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Jack Ma, the co-founder and former chairman of Alibaba Group Holding Ltd., said the U.S.-China relationship could face 20 years of “turbulence” if the two superpowers aren’t careful in how they handle trade.
“We have to be very, very careful,” Ma said on Thursday in an interview with Bloomberg TV. “We have to solve problems, we should not create more problems.”
While a full-scale trade war might not last that long, relations could end up rocky for the next two decades, he said. Ma emphasized the importance of the two countries working together and sharing technology.
The trade dispute, which has been going on for more than a year and a half, has already ensnared more than 70% of bilateral trade in goods. If the two countries can’t resolve at least some of their differences in the coming weeks, the White House on Dec. 15 will add 15% punitive tariffs on $160 billion in Chinese imports. China-based Alibaba, one of Asia’s biggest companies, is expected to ride out the storm better than some, thanks to booming online consumption in the world’s No. 2 economy. But Alibaba saw its stock dip earlier this fall on reports that the Trump administration was weighing a limit on U.S. government pension funds buying Chinese stocks.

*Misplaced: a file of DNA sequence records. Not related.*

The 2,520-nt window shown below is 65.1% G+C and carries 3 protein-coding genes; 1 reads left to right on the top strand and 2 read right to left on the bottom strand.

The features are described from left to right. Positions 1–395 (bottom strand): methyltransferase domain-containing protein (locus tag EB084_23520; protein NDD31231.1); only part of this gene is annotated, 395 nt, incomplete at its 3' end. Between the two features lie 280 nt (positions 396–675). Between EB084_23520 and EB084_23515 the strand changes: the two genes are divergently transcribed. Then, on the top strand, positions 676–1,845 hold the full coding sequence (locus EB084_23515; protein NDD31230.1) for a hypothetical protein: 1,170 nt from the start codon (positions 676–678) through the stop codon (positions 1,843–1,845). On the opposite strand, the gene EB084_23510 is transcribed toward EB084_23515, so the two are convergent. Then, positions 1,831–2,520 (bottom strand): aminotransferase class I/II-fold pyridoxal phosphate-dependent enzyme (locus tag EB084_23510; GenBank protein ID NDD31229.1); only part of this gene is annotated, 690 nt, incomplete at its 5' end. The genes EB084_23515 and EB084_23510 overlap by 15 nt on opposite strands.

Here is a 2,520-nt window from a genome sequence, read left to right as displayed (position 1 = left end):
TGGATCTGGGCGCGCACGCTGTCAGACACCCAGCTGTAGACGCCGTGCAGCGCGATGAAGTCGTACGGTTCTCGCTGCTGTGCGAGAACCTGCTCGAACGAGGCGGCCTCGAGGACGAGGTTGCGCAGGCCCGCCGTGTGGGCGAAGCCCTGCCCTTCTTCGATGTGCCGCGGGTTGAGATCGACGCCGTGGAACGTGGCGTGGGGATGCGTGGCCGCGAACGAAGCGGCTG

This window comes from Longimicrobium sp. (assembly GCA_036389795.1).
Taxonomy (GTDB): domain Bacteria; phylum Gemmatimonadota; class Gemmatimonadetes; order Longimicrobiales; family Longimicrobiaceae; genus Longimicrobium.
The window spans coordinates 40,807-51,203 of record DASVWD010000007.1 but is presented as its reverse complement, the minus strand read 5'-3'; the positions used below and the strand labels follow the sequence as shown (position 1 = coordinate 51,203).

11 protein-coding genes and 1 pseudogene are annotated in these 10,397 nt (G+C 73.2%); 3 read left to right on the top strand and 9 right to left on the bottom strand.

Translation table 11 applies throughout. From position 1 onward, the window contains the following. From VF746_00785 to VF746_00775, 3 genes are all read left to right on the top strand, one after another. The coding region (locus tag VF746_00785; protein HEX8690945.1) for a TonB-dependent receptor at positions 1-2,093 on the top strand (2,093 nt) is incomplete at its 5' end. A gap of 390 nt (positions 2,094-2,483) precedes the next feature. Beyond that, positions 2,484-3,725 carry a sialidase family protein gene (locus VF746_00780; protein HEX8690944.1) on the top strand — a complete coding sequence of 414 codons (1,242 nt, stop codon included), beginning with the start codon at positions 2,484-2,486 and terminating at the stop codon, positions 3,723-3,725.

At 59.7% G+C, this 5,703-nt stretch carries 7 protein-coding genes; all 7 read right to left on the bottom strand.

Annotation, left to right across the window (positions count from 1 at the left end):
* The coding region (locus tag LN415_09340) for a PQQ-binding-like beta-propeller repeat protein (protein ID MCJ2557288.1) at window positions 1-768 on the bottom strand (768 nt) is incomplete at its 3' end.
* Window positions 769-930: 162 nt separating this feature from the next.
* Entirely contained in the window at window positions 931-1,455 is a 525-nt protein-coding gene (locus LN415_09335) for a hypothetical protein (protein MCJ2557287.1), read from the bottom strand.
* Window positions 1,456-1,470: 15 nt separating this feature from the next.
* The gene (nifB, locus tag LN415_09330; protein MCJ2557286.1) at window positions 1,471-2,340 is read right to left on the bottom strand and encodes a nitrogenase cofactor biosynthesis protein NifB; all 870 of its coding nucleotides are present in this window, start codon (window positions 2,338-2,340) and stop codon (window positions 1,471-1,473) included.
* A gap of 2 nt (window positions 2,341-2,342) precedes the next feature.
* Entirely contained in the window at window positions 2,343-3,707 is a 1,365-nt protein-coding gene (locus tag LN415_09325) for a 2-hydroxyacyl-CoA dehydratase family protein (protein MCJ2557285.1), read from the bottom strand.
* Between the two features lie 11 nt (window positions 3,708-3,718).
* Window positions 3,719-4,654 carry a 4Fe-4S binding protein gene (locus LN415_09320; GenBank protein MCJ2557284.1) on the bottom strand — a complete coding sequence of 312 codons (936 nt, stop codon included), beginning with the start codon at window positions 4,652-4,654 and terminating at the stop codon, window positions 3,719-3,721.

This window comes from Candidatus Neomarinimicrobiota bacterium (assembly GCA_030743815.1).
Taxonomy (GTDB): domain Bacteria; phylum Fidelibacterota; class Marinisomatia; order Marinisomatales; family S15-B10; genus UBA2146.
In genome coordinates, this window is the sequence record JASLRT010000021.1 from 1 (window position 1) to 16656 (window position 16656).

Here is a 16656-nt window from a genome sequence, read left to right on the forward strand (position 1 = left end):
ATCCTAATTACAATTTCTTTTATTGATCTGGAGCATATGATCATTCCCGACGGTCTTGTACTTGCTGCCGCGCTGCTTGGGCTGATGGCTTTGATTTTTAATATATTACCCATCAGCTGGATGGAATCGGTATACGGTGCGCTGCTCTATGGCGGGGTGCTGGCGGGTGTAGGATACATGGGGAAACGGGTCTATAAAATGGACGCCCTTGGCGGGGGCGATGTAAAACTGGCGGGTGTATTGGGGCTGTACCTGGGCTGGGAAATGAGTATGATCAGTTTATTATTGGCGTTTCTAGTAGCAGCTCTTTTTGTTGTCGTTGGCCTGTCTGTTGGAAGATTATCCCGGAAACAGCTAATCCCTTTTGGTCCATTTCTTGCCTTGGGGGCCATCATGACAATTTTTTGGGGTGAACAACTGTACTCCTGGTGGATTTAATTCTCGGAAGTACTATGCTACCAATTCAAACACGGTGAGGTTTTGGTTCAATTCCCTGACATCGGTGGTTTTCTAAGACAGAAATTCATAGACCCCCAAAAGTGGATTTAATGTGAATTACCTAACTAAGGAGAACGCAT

The internet giant listed shares in New York in 2014, in the biggest ever initial public offering. It’s now readying a share sale in Hong Kong that could raise almost $12 billion. Alibaba’s shares were little changed in New York Thursday at $182.80. They have risen 33% this year.
(Updates with shares in final paragraph. An earlier version was corrected to remove a reference to Ma’s reason for Hong Kong listing)